Careers Newsletter: December 2022
Careers Spotlight: Railway track worker
When you talk about jobs in the railway industry people tend to think about train drivers, but there are thousands of people working in the background to make sure the trains continue to run safely including the track maintenance crews.
Railway track maintenance crews work may include:
Inspecting and repairing railway tracks, bridges, tunnels and viaducts
Installing and renewing track, tunnels, embankments, cuttings, level crossings and bridges
Checking sections of track are the correct distance apart and right height
Inspecting tracks for defects
Reporting and clearing potential obstacles, for example after bad weather
Surveying sections of track to identify maintenance needs
Reporting accidents and incidents
Performing lookout and hand signaling duties during trackside operations
You'll use hand tools, pneumatic drills and welding equipment. For major repairs and to lay new track, you'll use heavy machinery.
You'll normally work in shifts covering days, nights and weekends, in all weather conditions. You'll be given protective clothing like reflective overalls, a hard hat and safety boots. For safety reasons, there are strict policies on drug and alcohol use and you could be tested at any time.
This role would be ideal for someone with practical and mechanical work, excellent team working skills, and an awareness of safe working practices on the railways.
You'll need to have good eyesight and be physically fit, as you'll have to pass a medical before you can start training for this role.
If you want to find out more about this please click on the links below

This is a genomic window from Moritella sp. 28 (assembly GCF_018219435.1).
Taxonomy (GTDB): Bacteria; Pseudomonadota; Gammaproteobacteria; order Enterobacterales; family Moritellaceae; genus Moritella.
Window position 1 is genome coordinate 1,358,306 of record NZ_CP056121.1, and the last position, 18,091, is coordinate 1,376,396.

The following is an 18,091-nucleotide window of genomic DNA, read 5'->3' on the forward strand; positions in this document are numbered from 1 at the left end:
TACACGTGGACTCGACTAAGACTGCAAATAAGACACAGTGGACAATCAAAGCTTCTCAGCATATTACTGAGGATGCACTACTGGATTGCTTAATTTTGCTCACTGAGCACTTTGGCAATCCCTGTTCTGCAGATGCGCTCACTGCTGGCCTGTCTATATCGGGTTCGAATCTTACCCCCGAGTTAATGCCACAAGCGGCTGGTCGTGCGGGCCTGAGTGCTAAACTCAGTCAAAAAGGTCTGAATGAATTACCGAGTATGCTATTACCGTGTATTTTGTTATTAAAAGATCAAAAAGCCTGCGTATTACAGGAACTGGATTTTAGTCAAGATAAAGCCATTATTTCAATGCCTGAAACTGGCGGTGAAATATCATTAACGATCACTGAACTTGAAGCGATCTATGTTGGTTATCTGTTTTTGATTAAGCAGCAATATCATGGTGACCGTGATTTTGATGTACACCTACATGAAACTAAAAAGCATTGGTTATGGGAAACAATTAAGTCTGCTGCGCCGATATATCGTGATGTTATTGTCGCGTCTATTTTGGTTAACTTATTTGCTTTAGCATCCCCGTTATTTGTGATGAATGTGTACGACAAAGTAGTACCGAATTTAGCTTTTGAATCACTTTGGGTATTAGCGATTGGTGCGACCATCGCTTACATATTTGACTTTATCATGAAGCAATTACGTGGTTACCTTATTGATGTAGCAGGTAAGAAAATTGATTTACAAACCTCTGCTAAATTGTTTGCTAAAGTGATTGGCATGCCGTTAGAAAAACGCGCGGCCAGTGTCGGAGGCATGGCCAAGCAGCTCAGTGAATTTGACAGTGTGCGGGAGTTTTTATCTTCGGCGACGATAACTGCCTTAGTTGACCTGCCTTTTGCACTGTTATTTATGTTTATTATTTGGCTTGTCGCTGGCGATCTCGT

Boosting your CV
So what is a CV? CV is short for Curriculum Vitae and is a short document which summarises your unique skills, character, experience and achievements.
For students it can feel difficult to know what to write as you haven't had the time to build up the experience that employers always seem to want.
In this section we will look at ways of making your CV stand out for future employers so you can get that dream job. So far we have looked at ideas such as attending after school clubs and work experience placements. This month we consider what many think of as the core of a CV, your academic achievements.
Make the most of your academic achievements:
Most people list their GCSE and A-level results, but very few make the effort to make their qualifications stand out. For example, if you’ve been highly commended for a particular project or assignment, why not mention it on your CV?
Although your CV should follow a set structure, you should also do what you can to make yourself stand out from the crowd. Think about the order you list your qualifications, putting the best qualifications or the ones that you want to draw attention at the top of the list is often a good idea.
The link below will help you put together your CV